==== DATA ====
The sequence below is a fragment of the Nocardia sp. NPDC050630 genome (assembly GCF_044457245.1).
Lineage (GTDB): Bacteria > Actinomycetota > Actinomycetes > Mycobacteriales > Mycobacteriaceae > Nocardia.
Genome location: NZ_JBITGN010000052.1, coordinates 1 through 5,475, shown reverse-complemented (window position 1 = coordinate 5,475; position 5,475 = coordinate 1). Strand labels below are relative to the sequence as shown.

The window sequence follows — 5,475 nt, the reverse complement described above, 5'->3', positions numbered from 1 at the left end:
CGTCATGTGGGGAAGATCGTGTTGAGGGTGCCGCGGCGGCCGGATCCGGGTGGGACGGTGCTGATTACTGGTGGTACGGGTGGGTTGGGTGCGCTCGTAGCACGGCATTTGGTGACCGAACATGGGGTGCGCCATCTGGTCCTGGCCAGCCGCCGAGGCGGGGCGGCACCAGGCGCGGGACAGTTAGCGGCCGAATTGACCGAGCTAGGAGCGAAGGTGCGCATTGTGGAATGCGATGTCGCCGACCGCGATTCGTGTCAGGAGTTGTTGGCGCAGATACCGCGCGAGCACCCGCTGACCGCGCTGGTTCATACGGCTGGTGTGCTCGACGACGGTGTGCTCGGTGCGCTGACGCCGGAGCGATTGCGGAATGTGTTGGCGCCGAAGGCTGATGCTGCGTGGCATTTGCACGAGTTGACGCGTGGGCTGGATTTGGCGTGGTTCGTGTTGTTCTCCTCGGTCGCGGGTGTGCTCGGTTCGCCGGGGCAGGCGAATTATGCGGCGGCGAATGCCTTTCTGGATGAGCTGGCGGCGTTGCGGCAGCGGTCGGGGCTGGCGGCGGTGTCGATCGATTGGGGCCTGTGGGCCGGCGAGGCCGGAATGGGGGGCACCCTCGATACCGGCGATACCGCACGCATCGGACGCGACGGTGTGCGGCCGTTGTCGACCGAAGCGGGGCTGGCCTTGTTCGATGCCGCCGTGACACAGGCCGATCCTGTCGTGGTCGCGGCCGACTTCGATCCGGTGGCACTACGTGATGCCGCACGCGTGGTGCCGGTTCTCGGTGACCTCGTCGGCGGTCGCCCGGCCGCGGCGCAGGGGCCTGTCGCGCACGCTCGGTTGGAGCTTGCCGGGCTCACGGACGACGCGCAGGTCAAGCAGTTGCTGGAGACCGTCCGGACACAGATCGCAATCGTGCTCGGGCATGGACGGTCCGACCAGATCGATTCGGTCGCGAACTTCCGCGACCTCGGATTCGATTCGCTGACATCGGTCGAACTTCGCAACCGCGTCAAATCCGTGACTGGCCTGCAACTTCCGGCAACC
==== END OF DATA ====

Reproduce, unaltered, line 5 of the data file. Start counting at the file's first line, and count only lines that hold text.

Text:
CGTCATGTGGGGAAGATCGTGTTGAGGGTGCCGCGGCGGCCGGATCCGGGTGGGACGGTGCTGATTACTGGTGGTACGGGTGGGTTGGGTGCGCTCGTAGCACGGCATTTGGTGACCGAACATGGGGTGCGCCATCTGGTCCTGGCCAGCCGCCGAGGCGGGGCGGCACCAGGCGCGGGACAGTTAGCGGCCGAATTGACCGAGCTAGGAGCGAAGGTGCGCATTGTGGAATGCGATGTCGCCGACCGCGATTCGTGTCAGGAGTTGTTGGCGCAGATACCGCGCGAGCACCCGCTGACCGCGCTGGTTCATACGGCTGGTGTGCTCGACGACGGTGTGCTCGGTGCGCTGACGCCGGAGCGATTGCGGAATGTGTTGGCGCCGAAGGCTGATGCTGCGTGGCATTTGCACGAGTTGACGCGTGGGCTGGATTTGGCGTGGTTCGTGTTGTTCTCCTCGGTCGCGGGTGTGCTCGGTTCGCCGGGGCAGGCGAATTATGCGGCGGCGAATGCCTTTCTGGATGAGCTGGCGGCGTTGCGGCAGCGGTCGGGGCTGGCGGCGGTGTCGATCGATTGGGGCCTGTGGGCCGGCGAGGCCGGAATGGGGGGCACCCTCGATACCGGCGATACCGCACGCATCGGACGCGACGGTGTGCGGCCGTTGTCGACCGAAGCGGGGCTGGCCTTGTTCGATGCCGCCGTGACACAGGCCGATCCTGTCGTGGTCGCGGCCGACTTCGATCCGGTGGCACTACGTGATGCCGCACGCGTGGTGCCGGTTCTCGGTGACCTCGTCGGCGGTCGCCCGGCCGCGGCGCAGGGGCCTGTCGCGCACGCTCGGTTGGAGCTTGCCGGGCTCACGGACGACGCGCAGGTCAAGCAGTTGCTGGAGACCGTCCGGACACAGATCGCAATCGTGCTCGGGCATGGACGGTCCGACCAGATCGATTCGGTCGCGAACTTCCGCGACCTCGGATTCGATTCGCTGACATCGGTCGAACTTCGCAACCGCGTCAAATCCGTGACTGGCCTGCAACTTCCGGCAACC